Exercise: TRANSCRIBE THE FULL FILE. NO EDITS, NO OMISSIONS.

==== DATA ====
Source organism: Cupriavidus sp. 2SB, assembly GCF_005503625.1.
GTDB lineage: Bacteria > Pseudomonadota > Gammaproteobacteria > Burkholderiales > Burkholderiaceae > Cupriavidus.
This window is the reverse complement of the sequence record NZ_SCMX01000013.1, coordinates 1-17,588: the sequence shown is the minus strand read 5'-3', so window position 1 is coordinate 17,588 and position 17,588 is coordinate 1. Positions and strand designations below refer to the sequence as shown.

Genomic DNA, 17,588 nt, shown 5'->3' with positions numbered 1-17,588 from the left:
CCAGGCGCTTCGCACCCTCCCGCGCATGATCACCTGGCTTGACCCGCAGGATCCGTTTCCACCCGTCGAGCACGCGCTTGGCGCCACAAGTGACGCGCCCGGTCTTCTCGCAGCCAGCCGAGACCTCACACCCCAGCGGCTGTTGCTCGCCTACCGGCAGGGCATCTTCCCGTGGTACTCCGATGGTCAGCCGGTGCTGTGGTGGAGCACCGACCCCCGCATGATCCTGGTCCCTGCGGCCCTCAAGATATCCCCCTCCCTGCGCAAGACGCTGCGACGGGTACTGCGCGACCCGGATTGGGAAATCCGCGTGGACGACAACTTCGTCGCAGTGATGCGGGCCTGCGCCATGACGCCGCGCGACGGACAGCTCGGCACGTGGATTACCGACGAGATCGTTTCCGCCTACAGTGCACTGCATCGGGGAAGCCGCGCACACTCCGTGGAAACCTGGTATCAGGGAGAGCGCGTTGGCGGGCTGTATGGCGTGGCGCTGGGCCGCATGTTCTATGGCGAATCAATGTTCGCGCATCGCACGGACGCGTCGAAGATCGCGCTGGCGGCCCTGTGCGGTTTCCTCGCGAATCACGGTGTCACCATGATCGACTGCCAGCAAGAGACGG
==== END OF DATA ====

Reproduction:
Source organism: Cupriavidus sp. 2SB, assembly GCF_005503625.1.
GTDB lineage: Bacteria > Pseudomonadota > Gammaproteobacteria > Burkholderiales > Burkholderiaceae > Cupriavidus.
This window is the reverse complement of the sequence record NZ_SCMX01000013.1, coordinates 1-17,588: the sequence shown is the minus strand read 5'-3', so window position 1 is coordinate 17,588 and position 17,588 is coordinate 1. Positions and strand designations below refer to the sequence as shown.

Genomic DNA, 17,588 nt, shown 5'->3' with positions numbered 1-17,588 from the left:
CCAGGCGCTTCGCACCCTCCCGCGCATGATCACCTGGCTTGACCCGCAGGATCCGTTTCCACCCGTCGAGCACGCGCTTGGCGCCACAAGTGACGCGCCCGGTCTTCTCGCAGCCAGCCGAGACCTCACACCCCAGCGGCTGTTGCTCGCCTACCGGCAGGGCATCTTCCCGTGGTACTCCGATGGTCAGCCGGTGCTGTGGTGGAGCACCGACCCCCGCATGATCCTGGTCCCTGCGGCCCTCAAGATATCCCCCTCCCTGCGCAAGACGCTGCGACGGGTACTGCGCGACCCGGATTGGGAAATCCGCGTGGACGACAACTTCGTCGCAGTGATGCGGGCCTGCGCCATGACGCCGCGCGACGGACAGCTCGGCACGTGGATTACCGACGAGATCGTTTCCGCCTACAGTGCACTGCATCGGGGAAGCCGCGCACACTCCGTGGAAACCTGGTATCAGGGAGAGCGCGTTGGCGGGCTGTATGGCGTGGCGCTGGGCCGCATGTTCTATGGCGAATCAATGTTCGCGCATCGCACGGACGCGTCGAAGATCGCGCTGGCGGCCCTGTGCGGTTTCCTCGCGAATCACGGTGTCACCATGATCGACTGCCAGCAAGAGACGG